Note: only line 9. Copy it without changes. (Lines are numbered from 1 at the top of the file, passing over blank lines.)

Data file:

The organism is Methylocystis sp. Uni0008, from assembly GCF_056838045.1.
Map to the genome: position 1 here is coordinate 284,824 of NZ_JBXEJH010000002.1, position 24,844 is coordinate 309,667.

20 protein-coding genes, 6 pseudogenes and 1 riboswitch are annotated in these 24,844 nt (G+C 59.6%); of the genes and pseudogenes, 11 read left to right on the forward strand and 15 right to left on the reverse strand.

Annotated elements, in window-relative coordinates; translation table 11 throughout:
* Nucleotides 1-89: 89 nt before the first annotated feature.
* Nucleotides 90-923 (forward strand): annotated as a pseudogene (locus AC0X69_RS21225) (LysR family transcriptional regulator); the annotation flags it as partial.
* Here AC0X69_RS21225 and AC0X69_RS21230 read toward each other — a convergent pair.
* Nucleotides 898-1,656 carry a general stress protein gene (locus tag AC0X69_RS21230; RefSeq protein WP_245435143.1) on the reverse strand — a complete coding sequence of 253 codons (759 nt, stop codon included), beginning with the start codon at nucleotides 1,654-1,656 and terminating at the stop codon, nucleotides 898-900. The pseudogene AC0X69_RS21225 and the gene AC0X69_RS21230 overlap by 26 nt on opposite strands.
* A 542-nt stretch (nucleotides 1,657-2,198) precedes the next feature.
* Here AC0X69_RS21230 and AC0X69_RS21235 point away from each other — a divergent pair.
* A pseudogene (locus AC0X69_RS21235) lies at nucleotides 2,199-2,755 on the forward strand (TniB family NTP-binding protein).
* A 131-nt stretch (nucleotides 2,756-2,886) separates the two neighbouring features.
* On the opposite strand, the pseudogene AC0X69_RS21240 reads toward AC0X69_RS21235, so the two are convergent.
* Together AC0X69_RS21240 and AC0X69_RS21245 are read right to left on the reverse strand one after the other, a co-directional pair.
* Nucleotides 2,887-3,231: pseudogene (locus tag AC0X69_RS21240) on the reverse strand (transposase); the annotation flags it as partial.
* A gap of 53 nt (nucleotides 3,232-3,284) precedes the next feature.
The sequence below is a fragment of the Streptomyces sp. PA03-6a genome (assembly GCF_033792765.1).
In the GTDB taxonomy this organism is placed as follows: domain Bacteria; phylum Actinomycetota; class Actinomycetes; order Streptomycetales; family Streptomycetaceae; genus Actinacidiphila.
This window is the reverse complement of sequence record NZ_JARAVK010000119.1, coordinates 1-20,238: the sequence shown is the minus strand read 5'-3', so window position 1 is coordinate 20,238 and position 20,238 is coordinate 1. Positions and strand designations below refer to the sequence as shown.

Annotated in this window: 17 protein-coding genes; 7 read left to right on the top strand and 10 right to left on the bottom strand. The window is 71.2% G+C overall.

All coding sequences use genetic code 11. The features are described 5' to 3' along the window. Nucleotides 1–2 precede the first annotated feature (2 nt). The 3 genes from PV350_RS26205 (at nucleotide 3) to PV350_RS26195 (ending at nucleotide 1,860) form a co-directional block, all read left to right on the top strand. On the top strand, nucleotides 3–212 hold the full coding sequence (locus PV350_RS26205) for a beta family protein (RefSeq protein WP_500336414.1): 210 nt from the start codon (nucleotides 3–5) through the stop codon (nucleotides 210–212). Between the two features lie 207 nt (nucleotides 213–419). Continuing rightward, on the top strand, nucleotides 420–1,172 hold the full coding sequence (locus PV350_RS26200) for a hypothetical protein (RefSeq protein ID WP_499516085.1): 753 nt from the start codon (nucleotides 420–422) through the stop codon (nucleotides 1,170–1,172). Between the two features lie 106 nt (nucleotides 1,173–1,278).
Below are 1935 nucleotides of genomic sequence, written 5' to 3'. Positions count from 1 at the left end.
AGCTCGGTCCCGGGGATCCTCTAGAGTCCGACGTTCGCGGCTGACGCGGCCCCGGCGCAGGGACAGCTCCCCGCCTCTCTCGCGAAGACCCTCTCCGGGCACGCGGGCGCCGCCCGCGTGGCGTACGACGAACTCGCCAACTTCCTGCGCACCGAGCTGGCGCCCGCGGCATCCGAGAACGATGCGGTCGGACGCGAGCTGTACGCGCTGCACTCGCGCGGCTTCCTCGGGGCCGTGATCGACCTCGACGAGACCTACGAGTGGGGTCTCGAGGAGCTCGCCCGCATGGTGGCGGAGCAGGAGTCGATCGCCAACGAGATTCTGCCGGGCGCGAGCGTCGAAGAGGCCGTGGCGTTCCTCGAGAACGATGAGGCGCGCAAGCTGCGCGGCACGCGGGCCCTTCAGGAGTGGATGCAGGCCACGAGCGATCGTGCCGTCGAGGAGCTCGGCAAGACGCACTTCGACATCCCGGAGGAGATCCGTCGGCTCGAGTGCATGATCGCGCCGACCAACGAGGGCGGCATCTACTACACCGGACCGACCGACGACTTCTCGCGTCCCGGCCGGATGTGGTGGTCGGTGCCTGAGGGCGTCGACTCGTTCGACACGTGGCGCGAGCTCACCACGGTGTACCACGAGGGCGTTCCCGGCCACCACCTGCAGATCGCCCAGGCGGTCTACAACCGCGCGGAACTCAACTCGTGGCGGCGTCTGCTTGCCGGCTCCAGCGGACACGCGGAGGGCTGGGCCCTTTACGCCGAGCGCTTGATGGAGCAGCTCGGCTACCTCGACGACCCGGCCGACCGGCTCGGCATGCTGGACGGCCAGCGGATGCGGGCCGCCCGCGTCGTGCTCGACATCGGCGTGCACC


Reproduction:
* A 542-nt stretch (nucleotides 1,657-2,198) precedes the next feature.